The Siege of Metz, which lasted between September 3 and October 23, 1870, was a crushing defeat for the French army during the Franco-Prussian War (1870/71). After being defeated at the Battle of Gravelotte, Marshal Bazaine retreated into the defenses of Metz. There, he was besieged by the Prussian Second Army lead by Prince Friedrich Karl on September 3. The French attempted to break the siege first at Noiseville and again at Bellevue but failed each time. Although no call for help was made, the French Army of Châlons under the commanded of Marshal Mac-Mahon was nevertheless ordered to reinforce Bazaine. Marching to Metz, the Army of Châlons was trapped and destroyed at the Battle of Sedan. Bazaine was forced to surrender his entire army on October 23, 1870. Prince Friedrich Karl and the Prussian Second Army were now free to move against the French force in the Loire River area.
Wilhelm Loeillot (ca. 1827-1876) was a German draftsman, lithographer and publisher, active between 1840 and 1876 in Berlin. He illustrated and published numerous works related to architecture.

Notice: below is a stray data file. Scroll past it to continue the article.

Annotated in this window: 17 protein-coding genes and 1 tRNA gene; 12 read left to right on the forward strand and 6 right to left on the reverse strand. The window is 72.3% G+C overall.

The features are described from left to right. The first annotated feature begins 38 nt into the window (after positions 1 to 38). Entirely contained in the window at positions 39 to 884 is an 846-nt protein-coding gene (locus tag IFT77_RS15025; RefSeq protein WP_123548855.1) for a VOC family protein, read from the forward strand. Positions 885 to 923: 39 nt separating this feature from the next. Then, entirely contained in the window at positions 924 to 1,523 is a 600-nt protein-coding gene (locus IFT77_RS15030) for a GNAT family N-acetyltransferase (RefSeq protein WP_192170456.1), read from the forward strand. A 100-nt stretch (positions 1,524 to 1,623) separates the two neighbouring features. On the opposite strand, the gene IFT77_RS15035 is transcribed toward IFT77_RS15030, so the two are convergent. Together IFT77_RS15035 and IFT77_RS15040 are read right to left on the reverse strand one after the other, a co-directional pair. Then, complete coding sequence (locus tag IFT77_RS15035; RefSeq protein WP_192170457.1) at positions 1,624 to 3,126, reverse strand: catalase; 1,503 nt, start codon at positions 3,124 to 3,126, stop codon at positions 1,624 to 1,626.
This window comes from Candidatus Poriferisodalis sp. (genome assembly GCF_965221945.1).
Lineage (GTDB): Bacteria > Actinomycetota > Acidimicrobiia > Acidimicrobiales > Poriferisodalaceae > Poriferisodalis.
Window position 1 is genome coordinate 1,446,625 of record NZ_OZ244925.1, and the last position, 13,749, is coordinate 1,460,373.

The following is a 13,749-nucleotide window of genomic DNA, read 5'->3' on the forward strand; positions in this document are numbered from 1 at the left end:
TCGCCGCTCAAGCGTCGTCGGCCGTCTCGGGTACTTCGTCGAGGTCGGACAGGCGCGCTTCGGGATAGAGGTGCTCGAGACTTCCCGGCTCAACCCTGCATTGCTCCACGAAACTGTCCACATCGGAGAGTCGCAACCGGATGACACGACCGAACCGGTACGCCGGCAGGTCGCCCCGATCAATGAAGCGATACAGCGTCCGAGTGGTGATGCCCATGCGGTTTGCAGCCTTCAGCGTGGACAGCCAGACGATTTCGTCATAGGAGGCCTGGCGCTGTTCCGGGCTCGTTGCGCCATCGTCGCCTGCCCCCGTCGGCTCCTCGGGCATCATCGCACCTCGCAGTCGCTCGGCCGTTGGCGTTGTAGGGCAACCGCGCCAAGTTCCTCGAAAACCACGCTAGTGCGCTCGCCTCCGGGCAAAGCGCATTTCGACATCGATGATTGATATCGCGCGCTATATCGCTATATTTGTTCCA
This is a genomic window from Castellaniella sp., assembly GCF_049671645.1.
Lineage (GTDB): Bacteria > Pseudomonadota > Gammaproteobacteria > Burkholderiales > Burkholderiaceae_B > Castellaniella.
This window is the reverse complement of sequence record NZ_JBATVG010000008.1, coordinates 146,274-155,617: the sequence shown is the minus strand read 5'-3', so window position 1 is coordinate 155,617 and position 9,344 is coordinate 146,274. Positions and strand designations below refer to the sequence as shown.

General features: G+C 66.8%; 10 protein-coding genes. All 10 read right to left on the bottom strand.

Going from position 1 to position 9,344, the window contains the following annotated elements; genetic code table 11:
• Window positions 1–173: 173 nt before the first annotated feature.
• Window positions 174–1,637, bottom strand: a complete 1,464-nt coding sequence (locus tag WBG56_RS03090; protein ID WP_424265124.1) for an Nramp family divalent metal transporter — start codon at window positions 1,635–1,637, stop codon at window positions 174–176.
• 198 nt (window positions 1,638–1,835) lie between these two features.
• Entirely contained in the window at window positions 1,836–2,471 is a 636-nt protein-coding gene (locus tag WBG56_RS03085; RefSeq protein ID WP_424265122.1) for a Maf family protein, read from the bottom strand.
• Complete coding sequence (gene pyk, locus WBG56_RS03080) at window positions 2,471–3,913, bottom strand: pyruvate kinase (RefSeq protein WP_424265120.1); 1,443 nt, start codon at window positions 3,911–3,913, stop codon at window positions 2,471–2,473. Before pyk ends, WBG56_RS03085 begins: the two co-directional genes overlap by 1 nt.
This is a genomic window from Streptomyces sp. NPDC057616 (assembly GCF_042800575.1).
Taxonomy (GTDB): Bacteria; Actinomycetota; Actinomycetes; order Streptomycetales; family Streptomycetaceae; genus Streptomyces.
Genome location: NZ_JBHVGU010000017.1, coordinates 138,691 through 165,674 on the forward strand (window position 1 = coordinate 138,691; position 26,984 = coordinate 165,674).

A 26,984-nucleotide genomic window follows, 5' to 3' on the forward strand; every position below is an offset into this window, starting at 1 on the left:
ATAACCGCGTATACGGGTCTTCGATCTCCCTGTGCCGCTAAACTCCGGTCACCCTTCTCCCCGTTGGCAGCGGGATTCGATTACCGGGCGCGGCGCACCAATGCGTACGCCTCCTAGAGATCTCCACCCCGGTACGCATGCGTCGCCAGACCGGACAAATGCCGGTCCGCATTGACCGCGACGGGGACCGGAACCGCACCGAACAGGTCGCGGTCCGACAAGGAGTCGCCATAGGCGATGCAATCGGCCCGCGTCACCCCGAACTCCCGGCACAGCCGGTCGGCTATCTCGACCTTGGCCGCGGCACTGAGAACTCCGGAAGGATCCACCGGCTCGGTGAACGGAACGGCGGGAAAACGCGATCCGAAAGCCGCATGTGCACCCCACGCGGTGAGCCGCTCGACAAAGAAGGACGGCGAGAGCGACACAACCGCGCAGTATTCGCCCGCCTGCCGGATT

Ludwig Burger was born in Krakow in 1825. He dabbled in lithography before formaly studying at the Berlin Art Academy, meanwhile illustrating books. For a brief time he worked in the studio of Karl Wilhelm Kolbe the Younger, and then spent a year as a draftsman for a playing car factory in 1846. He then embarked abroad in 1852 to Antwerp and then Paris, where he studied under Thomas Couture. He is best known for his drawings and print, though he pursued decorative work (such as painting and designs for glass windows) beginning in 1869. In 1872, he travelled to Italy to study Renaissance designs. Burger died in Berlin in 1884.
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Burger, Ludwig: Jom Kipur 1870 vor Metz, Leo Baeck Institute, 2006.4.